Political Apathy Among Today’s Youth

Meheresh Yeditha, Editor-In-Chief

Political apathy has, is, and always will be, the antithesis of human development and progress. Whenever there is an excess of complacency and detachment towards the nation’s future, whenever those who exhibit disinterest towards everything outnumber those who actually want to make a difference, then those nations pay the price for their citizens’ impassivity.

Today, we, people of the United States, are on a disturbing trend in this direction, especially us, the youth. According to a study done, amongst young people ages 15 to 22, 37% never volunteer for any kind of cause or organization (up from 27% in 2000) and only 46% say that they can make a difference in the world, with 52% saying they cannot. These numbers are startling, and demonstrate that we are becoming less and less aware and more apathetic to the climate of the world around us. We today no longer care to take action or even be aware about issues; instead, we complain with no intention to attempt to change it or shrug it off by saying, “it doesn’t affect me, so I don’t care”. How many people show an interest in reading an article in the Hilltopper that is about politics?

As the youth of the United States, we are its future. Our habits, political views, and actions will have a major effect on the future of our country, and the future of humanity. We as a youth have a moral obligation not only to be informed about current situations, but also to try to make a difference. During the tumultuous civil rights movement of the 1960s, millions of young people became actively involved to try to support what they believed in. After the 1960s, America emerged a dramatically different place, highly prosperous and with equality for almost all. Today, the controversial issues no longer engender debate like they did back then. Take for example the recent Supreme Court gay rights case. The case is a controversial issue that should shock a lot of people into action, but it had little to no impact amongst young people. Of my 600 friends on Facebook, only about 30 had anything to say on the issue. Even fewer explicitly expressed a view on the issue, and no one actually went out to get physically involved with the gay rights movement or its counterpart. What happened to the youth’s willingness to get up and get involved? What happened to the spirit of the 60’s?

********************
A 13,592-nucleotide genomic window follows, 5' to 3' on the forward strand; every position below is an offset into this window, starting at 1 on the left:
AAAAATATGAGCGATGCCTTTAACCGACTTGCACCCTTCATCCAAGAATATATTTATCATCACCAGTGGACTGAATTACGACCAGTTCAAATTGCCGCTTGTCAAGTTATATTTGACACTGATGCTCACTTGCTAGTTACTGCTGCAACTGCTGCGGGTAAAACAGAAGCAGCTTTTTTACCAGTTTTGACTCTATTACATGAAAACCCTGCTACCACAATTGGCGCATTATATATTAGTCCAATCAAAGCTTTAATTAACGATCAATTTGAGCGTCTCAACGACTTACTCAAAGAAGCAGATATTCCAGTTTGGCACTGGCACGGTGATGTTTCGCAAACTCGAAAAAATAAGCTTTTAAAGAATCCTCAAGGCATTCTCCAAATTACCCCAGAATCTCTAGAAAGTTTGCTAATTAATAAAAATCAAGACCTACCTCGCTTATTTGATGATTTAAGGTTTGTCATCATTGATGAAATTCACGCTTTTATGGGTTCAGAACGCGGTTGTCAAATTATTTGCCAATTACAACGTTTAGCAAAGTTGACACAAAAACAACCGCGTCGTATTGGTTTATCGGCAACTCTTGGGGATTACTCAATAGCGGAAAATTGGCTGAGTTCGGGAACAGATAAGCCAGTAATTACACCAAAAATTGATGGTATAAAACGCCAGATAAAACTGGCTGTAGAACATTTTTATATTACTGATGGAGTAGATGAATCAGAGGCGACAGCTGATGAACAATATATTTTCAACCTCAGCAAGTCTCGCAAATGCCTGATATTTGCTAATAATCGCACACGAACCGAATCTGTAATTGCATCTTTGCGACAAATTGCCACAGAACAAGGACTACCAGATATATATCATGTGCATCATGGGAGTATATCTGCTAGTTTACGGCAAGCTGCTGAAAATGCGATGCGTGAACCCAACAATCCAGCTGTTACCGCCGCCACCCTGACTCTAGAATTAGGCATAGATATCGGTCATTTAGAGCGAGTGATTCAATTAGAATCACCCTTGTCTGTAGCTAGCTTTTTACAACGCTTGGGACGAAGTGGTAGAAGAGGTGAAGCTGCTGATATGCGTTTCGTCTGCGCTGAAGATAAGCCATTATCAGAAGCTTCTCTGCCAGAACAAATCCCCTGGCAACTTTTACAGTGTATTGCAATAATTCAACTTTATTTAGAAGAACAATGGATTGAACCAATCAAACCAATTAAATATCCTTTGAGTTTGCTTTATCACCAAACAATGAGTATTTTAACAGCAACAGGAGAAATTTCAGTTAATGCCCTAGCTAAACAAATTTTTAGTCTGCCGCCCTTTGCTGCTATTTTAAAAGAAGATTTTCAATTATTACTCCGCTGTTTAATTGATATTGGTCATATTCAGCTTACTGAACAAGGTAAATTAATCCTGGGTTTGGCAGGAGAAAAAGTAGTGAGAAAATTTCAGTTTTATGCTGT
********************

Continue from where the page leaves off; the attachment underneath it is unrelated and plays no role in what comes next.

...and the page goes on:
The simple answer is that we are becoming much more callous towards the world around us and much more content in our current position regardless of how flawed it may be. The internet, obesity, and the many other new developments are impacting our culture in a negative way. Even compared to a decade ago, we are much less conducive to anything that requires us to do work than we were in the past, and show a disconcerting hostility to anything that actually requires us to make a change. The spirit that propelled America forward into a great world power was our revolutionary spirit, our desire to do things to make a change whenever the opportunity arose. In the past, instead of whining or passively watching an event unfold, we plunged headfirst into resolving the issue at hand, regardless of what the consequences may be – and usually it worked in our favor. Citizens have not just rights to claim, but responsibilities to fulfill. Instead of sitting at home and casually observing the occurrences of the world around us, or ignoring them entirely, we need to come out and engage in true activism to at least try to make a difference. As we stand at a crucial threshold of our nation’s history, with a mediocre education system, one of the world’s highest obesity rates, and surprisingly enough a downright depressing political freedom index, we, the youth of America, must come out of our shells and revive the America that used to be.